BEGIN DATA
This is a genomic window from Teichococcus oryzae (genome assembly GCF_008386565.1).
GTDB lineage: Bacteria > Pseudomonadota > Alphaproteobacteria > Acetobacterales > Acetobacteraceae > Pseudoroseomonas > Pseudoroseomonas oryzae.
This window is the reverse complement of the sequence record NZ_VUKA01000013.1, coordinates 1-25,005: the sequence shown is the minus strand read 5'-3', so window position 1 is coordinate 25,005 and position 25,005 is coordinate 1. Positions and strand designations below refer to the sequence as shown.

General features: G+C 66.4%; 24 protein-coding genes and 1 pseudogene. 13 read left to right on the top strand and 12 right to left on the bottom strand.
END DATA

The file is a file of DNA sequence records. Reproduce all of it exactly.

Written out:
This is a genomic window from Teichococcus oryzae (genome assembly GCF_008386565.1).
GTDB lineage: Bacteria > Pseudomonadota > Alphaproteobacteria > Acetobacterales > Acetobacteraceae > Pseudoroseomonas > Pseudoroseomonas oryzae.
This window is the reverse complement of the sequence record NZ_VUKA01000013.1, coordinates 1-25,005: the sequence shown is the minus strand read 5'-3', so window position 1 is coordinate 25,005 and position 25,005 is coordinate 1. Positions and strand designations below refer to the sequence as shown.

General features: G+C 66.4%; 24 protein-coding genes and 1 pseudogene. 13 read left to right on the top strand and 12 right to left on the bottom strand.